Though their conversation irritated Keri, she did prize her ability to alternate between radiant child and disturbed adult. All was shadows and misdirection at the end of the hall. Evangeline floated toward the open elevator door.

Nance, in a voice that was authoritarian and pleading at the same time, shouted, “Young lady, you must obey me. Stop!” His heavy shoes banged on the floor as he began to run.

For a moment everyone looked his way. When they looked back to the elevator, Evangeline and her maid had disappeared.

Edwin Lowery Nance, who managed to appear to hurry while not really moving quickly, came down the hall. He ran through the open doorway and his shout turned into a scream. His voice faded as he fell nine stories into the cellar.

Jackson and her equally big cohort, dressed in 1890’s street clothes, were suddenly there blocking the audience members’ view. She and her partner looked into the pit. The partner screamed. “Someone get a doctor! Call the police!” Ms. Jackson shook her head sadly and pulled the elevator door closed.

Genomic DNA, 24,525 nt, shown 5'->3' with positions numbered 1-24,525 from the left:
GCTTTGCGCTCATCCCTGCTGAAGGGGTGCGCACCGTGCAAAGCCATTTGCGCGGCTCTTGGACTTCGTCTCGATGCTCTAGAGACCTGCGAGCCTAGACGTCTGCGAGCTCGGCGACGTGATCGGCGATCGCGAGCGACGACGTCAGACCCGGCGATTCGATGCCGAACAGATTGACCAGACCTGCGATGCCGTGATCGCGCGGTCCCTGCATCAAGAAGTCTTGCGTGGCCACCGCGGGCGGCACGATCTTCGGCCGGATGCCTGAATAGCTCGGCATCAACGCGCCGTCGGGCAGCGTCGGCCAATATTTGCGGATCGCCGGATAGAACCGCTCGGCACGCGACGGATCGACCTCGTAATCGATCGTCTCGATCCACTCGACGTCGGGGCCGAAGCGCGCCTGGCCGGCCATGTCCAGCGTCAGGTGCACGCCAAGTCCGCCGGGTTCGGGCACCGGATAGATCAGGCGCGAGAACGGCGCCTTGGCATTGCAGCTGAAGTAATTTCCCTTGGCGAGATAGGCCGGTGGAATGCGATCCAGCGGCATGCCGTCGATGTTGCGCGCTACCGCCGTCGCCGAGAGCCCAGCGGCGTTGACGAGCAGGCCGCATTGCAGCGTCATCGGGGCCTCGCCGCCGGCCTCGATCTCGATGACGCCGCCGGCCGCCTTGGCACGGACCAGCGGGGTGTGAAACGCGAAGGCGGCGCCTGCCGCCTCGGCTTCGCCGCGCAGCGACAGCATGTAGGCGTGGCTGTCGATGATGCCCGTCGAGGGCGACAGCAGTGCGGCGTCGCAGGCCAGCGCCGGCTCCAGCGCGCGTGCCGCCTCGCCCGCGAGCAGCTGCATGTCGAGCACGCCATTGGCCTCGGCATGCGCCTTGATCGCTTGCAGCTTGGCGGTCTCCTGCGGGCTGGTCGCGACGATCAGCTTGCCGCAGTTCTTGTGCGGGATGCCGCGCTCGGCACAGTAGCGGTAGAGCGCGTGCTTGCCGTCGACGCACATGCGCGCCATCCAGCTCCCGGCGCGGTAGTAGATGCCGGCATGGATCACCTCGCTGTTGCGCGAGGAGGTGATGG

“I saw him, his body was all bloody and smashed,” a theatergoer cried.

Keri—standing inside the door that led to the servants’ stairs—listened, amused by this. Someone was always getting caught up in the drama. She imagined Cass/Nance lying on the padding, looking up at the faded fleur-de-lis design on the elevator car’s roof and, like her, taking the cry as a kind of applause. When reviews called the show “Just a Halloween entertainment,” Cass told her, “That gets us through the next month. After that we’ll find something else.” She hoped he was right.

Her costume made stairs difficult and the maid reached out to help her. Sonya spoke, voice low and intense: “Just after Nance fell they thought it was a tragic accident. Then rumors started that I was seen near the elevator machinery in the cellar. I disappeared before I could be questioned about the events and was never seen again.”

At moments when Sonya identified with the part of Evangeline’s maid like this Keri wondered why Rosalin, who took care of so many things, had arranged for this person to be alone with her in two performances a night, six nights a week. She hoped Sonya was aware how vital to the production her Evangeline was. Surveillance cams were everywhere but she wondered if they didn’t just offer a greater chance for immortality.

So she gazed at Sonya with admiration and delight (and none could look with as much admiration and delight as she). “I’m amazed at the amount of research you’ve done. You have the makings of an actor,” she said.